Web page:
Lisa Ng has been to 400 weddings. And the former Toronto-based DJ has seen it all. “You never know what will happen,” says Ng. Even a concussion, at one wedding: “Eighty people came up during the tossing of the bouquet. One woman lunged for it and landed on her head. They had to call an ambulance and take her away.”
Ng, now editor and chief of The Hip and Urban Girl’s Guide, acknowledges that situations such as the bouquet-tossing concussion can’t always be prevented. But she says that careful planning before your wedding day is critical for preventing a lot of mishaps, such as food poisoning, alcohol-related accidents, missing music and countless other headaches.
In the early days of wedding planning, most brides and grooms are understandably focused on finding the perfect invitations, wedding dress, venue and menu. And safety issues aren’t quite as riveting. “In all honesty, in my experience, security seems to be very far from the couple’s minds when first starting to plan a wedding,” says Chelsea Linton, a certified wedding planner in Vancouver. “But when something really bad happens at a wedding it can spell disaster.”
The key is to take precautions:
- Hire qualified staff. If you’re not having your wedding reception at a hotel or other venue where the catering is professionally managed for you, it’s extremely important to make sure that your caterer and all the servers and bar staff have been trained in safe food handling, says Linton. You may save money by hiring untrained servers, but don’t do it, she warns: “Don’t take chances. This is your wedding, where you are bringing in all your family and friends. They expect you to take care of them for the evening.”
- Ensure your buffet stays fresh. Make sure you don’t make common food mistakes such as leaving dairy- or egg-based foods out in the heat where bacteria can flourish. Also, have your caterer list the ingredients in each dish and post the list beside each item so people with allergies can avoid triggers. Ensure your servers tie their hair back, wash their hands and forearms frequently and wear no jewellery that can fall into the food, says Linton. As for fresh flowers on your cake: Use only certified-organic blooms, to avoid possible pesticide residue (look for the label on the packaging).
- Apply for necessary permits. You’ll need a special-occasion permit if you’re serving wine or liquor at an outdoor or unlicensed reception site that isn’t a private residence. Find licence applications at your local liquor store or online at your province’s liquor authority, such as the Liquor Control Board of Ontario, the Alberta Gaming and Liquor Commission or British Columbia’s Liquor Control and Licensing Branch. Apply early, as the paperwork can take several weeks.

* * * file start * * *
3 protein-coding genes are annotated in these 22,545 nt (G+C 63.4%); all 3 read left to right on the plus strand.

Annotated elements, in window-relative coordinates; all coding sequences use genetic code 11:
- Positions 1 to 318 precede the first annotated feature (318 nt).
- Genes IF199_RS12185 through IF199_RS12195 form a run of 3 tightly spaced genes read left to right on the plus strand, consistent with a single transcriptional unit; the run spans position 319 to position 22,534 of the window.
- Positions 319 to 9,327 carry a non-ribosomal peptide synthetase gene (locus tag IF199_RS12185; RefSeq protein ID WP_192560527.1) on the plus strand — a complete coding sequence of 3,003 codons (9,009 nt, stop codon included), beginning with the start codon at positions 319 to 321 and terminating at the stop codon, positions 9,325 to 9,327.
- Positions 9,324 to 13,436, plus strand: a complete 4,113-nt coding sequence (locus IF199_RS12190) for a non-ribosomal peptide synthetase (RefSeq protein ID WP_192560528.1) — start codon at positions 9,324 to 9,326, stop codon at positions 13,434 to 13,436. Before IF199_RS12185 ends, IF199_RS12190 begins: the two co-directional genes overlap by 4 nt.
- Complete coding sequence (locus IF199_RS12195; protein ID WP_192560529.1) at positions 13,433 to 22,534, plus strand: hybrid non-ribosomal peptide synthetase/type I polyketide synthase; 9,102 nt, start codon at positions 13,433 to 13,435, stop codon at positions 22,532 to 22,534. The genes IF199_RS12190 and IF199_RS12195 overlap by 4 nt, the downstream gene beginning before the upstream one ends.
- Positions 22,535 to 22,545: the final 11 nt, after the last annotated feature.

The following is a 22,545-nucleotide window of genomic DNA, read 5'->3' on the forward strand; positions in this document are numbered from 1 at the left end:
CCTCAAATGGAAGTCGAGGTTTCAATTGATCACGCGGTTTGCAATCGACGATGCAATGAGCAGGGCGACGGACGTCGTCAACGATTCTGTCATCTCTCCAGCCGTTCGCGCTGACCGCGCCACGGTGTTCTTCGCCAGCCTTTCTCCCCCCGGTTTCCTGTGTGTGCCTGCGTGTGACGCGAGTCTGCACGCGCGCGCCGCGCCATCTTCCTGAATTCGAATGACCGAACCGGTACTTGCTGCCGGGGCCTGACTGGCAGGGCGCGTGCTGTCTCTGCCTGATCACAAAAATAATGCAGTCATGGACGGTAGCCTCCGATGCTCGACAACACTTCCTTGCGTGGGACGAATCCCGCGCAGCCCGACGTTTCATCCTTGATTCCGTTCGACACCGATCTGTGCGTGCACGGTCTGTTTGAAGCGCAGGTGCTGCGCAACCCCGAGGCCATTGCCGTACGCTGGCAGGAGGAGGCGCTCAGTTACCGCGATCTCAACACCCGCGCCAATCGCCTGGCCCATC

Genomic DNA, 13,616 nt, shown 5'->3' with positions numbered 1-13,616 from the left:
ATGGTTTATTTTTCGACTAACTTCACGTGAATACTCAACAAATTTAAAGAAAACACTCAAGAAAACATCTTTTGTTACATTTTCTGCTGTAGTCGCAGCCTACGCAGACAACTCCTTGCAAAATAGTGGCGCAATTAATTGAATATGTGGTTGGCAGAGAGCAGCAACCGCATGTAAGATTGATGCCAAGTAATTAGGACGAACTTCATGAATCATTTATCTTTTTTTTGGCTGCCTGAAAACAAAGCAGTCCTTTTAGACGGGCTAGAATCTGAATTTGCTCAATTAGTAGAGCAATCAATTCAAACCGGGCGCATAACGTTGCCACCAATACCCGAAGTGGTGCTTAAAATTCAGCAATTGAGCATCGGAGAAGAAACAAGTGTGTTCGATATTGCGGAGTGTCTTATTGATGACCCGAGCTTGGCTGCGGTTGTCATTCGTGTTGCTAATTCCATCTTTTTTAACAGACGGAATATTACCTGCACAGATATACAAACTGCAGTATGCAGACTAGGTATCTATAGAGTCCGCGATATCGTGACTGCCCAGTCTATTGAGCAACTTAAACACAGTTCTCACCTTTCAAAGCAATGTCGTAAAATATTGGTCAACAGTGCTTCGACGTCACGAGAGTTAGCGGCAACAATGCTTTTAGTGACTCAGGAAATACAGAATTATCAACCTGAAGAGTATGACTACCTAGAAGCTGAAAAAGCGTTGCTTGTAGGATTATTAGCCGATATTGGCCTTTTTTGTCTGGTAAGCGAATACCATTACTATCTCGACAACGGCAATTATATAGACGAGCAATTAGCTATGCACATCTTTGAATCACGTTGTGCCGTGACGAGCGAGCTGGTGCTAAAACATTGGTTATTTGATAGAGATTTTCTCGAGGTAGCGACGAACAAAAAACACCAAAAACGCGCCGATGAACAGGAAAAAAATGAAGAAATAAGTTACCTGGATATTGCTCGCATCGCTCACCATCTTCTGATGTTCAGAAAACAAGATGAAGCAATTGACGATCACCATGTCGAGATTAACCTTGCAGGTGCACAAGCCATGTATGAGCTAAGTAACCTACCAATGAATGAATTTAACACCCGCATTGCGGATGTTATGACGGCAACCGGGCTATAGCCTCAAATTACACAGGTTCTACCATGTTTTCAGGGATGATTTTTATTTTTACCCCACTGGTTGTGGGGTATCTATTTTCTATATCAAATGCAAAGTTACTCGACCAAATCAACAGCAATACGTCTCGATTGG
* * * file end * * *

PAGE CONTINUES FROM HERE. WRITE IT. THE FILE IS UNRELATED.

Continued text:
- Serve alcohol safely. You don’t want your guests drinking and driving — and it’s tough to keep track of those who’ve had too much to drink. Ensure your bartender has been trained to serve alcohol responsibly through a program such as Smart Serve. And consider hiring a service that drives your guests home in their own cars, or provide cab chits. Otherwise, you may be liable if someone leaves and has an accident, says Ng.
- Consider insurance. Policies are available that cover a lost or stolen wedding dress, gifts or money envelopes, a missing ring, a cancelled venue or honeymoon. Some venues will even require that you purchase insurance before booking, so they will be protected in case of property damage during the reception, as well.
- Appoint problem-solvers. “Designate a type-A friend to deal with drama,” says Ng. As the bride and groom, you don’t need to know that someone has just decided to become a vegetarian after having chosen the roast beef option for dinner, or that the flower girl is having a meltdown, she says. Have a trusted friend put out any fires behind the scenes.
- Have back-up plans. Have two copies of everything, says Ng. That means saving an extra copy of your first song, renting an extra speaker, or printing an extra version of your speech and giving it to a family member to hang onto. And talk to the people you’ve hired to find out if they have back-up plans as well. Ask your photographer who will substitute if he or she takes ill, and your caterers how they’ll deliver the food if their vehicle breaks down.
And above all, keep your cool. Wedding planning can be stressful. But you have to roll with the punches, says Ng. Linton agrees: “De-stress before it’s unmanageable — don’t hold it in.” In the weeks and days leading up to the wedding, she suggests cutting back on caffeine, eating a balanced diet, getting enough sleep and finding time to work out.
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